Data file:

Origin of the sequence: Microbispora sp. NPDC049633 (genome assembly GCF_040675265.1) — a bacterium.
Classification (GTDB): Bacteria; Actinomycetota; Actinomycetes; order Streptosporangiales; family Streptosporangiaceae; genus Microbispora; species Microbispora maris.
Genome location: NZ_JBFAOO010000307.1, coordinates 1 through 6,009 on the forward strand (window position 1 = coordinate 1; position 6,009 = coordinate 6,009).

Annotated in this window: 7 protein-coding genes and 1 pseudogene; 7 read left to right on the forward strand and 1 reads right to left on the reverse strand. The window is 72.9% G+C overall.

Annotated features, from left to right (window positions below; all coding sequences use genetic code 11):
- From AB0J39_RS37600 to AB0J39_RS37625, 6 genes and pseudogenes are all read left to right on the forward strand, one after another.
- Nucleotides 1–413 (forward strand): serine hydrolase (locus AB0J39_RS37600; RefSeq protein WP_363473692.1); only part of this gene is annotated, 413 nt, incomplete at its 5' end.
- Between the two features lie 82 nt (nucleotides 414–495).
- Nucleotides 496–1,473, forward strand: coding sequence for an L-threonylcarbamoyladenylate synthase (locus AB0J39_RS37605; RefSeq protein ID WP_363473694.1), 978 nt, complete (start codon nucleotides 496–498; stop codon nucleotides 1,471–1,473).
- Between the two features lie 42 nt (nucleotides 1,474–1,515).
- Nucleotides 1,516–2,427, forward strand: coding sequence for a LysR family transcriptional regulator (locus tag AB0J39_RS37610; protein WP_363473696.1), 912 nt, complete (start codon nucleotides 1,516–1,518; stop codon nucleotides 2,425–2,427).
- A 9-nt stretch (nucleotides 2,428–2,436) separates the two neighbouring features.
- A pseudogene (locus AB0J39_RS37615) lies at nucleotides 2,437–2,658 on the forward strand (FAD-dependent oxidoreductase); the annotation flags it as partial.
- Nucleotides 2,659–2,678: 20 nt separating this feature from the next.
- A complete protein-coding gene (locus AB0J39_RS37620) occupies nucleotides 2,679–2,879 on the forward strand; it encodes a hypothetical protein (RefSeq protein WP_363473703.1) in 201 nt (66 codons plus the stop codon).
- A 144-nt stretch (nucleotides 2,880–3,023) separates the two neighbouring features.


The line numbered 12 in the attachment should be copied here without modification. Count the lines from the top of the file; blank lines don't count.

- A 9-nt stretch (nucleotides 2,428–2,436) separates the two neighbouring features.